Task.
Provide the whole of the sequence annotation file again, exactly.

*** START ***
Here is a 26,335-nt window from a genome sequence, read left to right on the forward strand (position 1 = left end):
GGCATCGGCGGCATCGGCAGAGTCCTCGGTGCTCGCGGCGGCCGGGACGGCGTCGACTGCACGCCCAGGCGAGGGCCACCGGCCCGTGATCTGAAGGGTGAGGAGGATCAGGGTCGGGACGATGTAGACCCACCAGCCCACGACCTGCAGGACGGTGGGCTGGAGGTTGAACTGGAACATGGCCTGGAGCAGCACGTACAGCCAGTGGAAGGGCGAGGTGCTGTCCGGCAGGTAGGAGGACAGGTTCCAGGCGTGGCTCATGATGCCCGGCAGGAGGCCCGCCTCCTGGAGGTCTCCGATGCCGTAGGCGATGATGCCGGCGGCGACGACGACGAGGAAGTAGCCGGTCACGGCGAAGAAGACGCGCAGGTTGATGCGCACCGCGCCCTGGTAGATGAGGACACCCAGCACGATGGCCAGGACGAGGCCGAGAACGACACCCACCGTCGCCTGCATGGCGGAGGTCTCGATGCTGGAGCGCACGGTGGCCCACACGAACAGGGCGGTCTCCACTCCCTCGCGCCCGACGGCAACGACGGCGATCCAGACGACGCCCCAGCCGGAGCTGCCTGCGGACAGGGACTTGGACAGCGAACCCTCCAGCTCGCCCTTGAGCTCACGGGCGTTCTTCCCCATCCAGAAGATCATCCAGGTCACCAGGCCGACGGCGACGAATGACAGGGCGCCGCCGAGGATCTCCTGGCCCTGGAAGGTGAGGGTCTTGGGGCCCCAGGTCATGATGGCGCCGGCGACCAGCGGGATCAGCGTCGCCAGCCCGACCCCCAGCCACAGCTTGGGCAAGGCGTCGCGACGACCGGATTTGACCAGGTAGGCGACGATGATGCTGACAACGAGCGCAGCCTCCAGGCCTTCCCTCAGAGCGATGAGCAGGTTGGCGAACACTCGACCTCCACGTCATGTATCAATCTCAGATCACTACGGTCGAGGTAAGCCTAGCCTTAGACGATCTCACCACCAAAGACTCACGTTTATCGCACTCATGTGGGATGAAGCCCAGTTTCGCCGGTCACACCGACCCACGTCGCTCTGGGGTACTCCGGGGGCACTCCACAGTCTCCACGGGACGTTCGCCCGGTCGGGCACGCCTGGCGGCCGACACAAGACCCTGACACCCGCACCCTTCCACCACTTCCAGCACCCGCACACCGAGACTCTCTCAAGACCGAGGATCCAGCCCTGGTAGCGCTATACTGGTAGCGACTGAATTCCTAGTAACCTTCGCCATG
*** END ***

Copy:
Here is a 26,335-nt window from a genome sequence, read left to right on the forward strand (position 1 = left end):
GGCATCGGCGGCATCGGCAGAGTCCTCGGTGCTCGCGGCGGCCGGGACGGCGTCGACTGCACGCCCAGGCGAGGGCCACCGGCCCGTGATCTGAAGGGTGAGGAGGATCAGGGTCGGGACGATGTAGACCCACCAGCCCACGACCTGCAGGACGGTGGGCTGGAGGTTGAACTGGAACATGGCCTGGAGCAGCACGTACAGCCAGTGGAAGGGCGAGGTGCTGTCCGGCAGGTAGGAGGACAGGTTCCAGGCGTGGCTCATGATGCCCGGCAGGAGGCCCGCCTCCTGGAGGTCTCCGATGCCGTAGGCGATGATGCCGGCGGCGACGACGACGAGGAAGTAGCCGGTCACGGCGAAGAAGACGCGCAGGTTGATGCGCACCGCGCCCTGGTAGATGAGGACACCCAGCACGATGGCCAGGACGAGGCCGAGAACGACACCCACCGTCGCCTGCATGGCGGAGGTCTCGATGCTGGAGCGCACGGTGGCCCACACGAACAGGGCGGTCTCCACTCCCTCGCGCCCGACGGCAACGACGGCGATCCAGACGACGCCCCAGCCGGAGCTGCCTGCGGACAGGGACTTGGACAGCGAACCCTCCAGCTCGCCCTTGAGCTCACGGGCGTTCTTCCCCATCCAGAAGATCATCCAGGTCACCAGGCCGACGGCGACGAATGACAGGGCGCCGCCGAGGATCTCCTGGCCCTGGAAGGTGAGGGTCTTGGGGCCCCAGGTCATGATGGCGCCGGCGACCAGCGGGATCAGCGTCGCCAGCCCGACCCCCAGCCACAGCTTGGGCAAGGCGTCGCGACGACCGGATTTGACCAGGTAGGCGACGATGATGCTGACAACGAGCGCAGCCTCCAGGCCTTCCCTCAGAGCGATGAGCAGGTTGGCGAACACTCGACCTCCACGTCATGTATCAATCTCAGATCACTACGGTCGAGGTAAGCCTAGCCTTAGACGATCTCACCACCAAAGACTCACGTTTATCGCACTCATGTGGGATGAAGCCCAGTTTCGCCGGTCACACCGACCCACGTCGCTCTGGGGTACTCCGGGGGCACTCCACAGTCTCCACGGGACGTTCGCCCGGTCGGGCACGCCTGGCGGCCGACACAAGACCCTGACACCCGCACCCTTCCACCACTTCCAGCACCCGCACACCGAGACTCTCTCAAGACCGAGGATCCAGCCCTGGTAGCGCTATACTGGTAGCGACTGAATTCCTAGTAACCTTCGCCATG